Session 4

Step-wells: Reviving India’s Cultural and Traditional Water Storage Systems
Meenakshi Piplani1, Tarun Kumar2
1M.S. Ramaiah Institute of Technology, Bangalore, India; 2Indian Institute of Science, Bangalore, India

Water has been foreseen to be the cause of the next great global crisis. India, has 18% of the world population but only 4% of the world’s water resources. This brings us to the important issue that India may lack overall long term availability of replenishable water resources.
India is characterized by diverse ecological and cultural regions inhabited by the people. For centuries, a traditional construction for harvesting rain in the arid regions of India, Step-wells, has helped people overcome water scarcity in the dry seasons. Step-wells, also known as Baolis and Vav in Hindi, are large subterranean stone structures built to provide water for drinking and agriculture.
This study explores these traditional water systems in light of their potential to address the current water crisis in India and as artifacts of cultural heritage. Step-wells of the lost ancient Indian city of Hampi in Karnataka were studied. Furthermore, studies of various step-wells across India was conducted, to develop an understanding of their social and historic importance. The case studies show that the timeless grandeur of step-wells is unmatched but most of them have fallen into neglect and have become dumping grounds for adjacent urban communities.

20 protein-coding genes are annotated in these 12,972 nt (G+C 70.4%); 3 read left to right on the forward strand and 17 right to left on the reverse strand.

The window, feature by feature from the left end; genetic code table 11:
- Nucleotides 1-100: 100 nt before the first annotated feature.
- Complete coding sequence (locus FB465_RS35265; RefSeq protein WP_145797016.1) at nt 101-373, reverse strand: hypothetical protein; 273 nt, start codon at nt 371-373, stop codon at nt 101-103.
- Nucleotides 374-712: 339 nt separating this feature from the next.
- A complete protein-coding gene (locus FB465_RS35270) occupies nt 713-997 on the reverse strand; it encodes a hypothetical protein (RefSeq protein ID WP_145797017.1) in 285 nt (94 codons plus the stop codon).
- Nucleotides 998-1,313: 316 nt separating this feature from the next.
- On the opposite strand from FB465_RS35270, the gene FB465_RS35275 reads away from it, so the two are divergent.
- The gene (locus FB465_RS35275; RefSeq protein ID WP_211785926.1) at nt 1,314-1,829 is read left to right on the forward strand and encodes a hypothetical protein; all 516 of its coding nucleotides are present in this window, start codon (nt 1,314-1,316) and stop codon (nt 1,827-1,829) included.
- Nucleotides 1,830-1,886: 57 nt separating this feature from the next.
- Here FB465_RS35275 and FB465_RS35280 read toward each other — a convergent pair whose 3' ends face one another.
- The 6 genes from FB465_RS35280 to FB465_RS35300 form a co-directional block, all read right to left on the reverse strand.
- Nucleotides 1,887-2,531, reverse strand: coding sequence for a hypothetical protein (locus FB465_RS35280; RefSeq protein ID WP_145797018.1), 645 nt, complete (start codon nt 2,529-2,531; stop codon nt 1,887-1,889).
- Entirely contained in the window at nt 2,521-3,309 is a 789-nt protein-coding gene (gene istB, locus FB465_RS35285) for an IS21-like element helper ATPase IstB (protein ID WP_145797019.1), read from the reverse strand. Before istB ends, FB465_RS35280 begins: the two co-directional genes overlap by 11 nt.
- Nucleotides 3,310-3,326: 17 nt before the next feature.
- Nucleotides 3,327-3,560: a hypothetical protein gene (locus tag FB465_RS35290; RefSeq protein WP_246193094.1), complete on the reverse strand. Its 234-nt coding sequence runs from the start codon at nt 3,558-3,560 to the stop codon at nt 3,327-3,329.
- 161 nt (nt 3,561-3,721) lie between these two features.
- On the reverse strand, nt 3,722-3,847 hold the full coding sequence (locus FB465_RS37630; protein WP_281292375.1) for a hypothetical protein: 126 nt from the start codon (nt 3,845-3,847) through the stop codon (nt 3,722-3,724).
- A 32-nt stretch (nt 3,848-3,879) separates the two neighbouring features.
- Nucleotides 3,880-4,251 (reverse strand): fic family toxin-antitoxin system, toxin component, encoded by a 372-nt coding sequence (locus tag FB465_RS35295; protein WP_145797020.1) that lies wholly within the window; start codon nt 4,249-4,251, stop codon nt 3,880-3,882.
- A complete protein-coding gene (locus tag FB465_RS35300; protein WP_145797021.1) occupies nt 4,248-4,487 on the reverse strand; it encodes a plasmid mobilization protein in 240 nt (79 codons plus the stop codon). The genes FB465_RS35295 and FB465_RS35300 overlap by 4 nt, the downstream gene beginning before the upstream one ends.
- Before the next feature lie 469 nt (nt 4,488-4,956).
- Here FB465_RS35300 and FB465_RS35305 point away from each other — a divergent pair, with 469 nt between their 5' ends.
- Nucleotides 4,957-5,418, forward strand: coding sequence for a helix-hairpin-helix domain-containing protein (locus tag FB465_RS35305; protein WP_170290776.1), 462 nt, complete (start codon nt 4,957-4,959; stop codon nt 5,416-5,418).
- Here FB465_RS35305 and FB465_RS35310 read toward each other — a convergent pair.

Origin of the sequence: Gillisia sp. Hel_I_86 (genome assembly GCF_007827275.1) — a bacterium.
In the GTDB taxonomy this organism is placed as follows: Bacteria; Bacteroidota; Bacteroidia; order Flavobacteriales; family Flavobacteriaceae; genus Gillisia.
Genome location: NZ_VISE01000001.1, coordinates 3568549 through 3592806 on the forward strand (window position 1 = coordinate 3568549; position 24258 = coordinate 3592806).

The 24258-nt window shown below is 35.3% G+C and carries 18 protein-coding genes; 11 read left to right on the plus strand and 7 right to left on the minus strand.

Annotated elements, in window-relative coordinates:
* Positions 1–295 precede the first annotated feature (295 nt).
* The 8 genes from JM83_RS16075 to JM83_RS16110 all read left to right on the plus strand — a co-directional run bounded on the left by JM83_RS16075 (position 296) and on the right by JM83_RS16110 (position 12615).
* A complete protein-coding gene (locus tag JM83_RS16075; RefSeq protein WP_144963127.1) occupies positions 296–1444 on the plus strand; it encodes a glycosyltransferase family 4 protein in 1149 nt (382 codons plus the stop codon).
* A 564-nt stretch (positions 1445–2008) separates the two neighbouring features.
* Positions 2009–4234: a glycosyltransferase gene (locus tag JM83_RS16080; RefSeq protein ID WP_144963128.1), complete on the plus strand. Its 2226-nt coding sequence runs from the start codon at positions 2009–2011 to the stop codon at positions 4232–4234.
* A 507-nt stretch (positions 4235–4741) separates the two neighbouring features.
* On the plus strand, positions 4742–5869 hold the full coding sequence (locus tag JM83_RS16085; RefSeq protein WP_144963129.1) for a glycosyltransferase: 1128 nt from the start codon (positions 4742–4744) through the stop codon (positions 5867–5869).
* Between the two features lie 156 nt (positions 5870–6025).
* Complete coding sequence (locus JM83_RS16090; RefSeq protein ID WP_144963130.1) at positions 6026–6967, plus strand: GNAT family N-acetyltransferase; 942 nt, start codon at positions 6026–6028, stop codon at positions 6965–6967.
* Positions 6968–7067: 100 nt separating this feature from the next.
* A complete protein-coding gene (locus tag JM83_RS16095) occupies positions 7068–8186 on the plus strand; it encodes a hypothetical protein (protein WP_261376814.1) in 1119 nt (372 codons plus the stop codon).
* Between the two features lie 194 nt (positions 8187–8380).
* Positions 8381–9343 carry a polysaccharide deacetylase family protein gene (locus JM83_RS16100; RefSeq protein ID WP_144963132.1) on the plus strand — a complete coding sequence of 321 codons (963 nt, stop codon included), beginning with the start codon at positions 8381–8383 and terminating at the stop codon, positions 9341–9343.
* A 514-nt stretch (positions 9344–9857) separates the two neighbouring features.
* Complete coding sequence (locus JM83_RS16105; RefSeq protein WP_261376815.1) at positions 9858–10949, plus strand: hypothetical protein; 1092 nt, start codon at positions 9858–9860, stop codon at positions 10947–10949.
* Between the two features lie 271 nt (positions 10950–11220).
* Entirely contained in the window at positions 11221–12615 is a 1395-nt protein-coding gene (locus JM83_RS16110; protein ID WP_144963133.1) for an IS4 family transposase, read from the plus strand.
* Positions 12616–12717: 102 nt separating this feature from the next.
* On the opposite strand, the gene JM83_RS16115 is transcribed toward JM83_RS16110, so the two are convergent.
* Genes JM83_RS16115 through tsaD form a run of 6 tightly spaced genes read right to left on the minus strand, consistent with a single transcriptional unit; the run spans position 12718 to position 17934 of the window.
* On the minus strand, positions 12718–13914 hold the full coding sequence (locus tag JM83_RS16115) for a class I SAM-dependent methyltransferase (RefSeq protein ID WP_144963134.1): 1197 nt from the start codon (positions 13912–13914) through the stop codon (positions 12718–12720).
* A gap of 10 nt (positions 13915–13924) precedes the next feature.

Finally, the study proposes solutions for the rejuvenation of these man-made ground water reservoirs for sustainable water consumption. These step-wells can also be turned into major tourist attractions and social interaction hubs in the form of parks, melas and Haat Bazaars (Traditional Commercial centers). This would also effectively generate revenue for maintaining them, one of the major challenges in its upkeep. Thus, the step-wells can be enlivened to improve aesthetics of the urban fabric while serving as solutions to the problem of depleting water resources for a growing population. Furthermore, it would also be instrumental in conserving the cultural heritage of various Indian traditional settlements.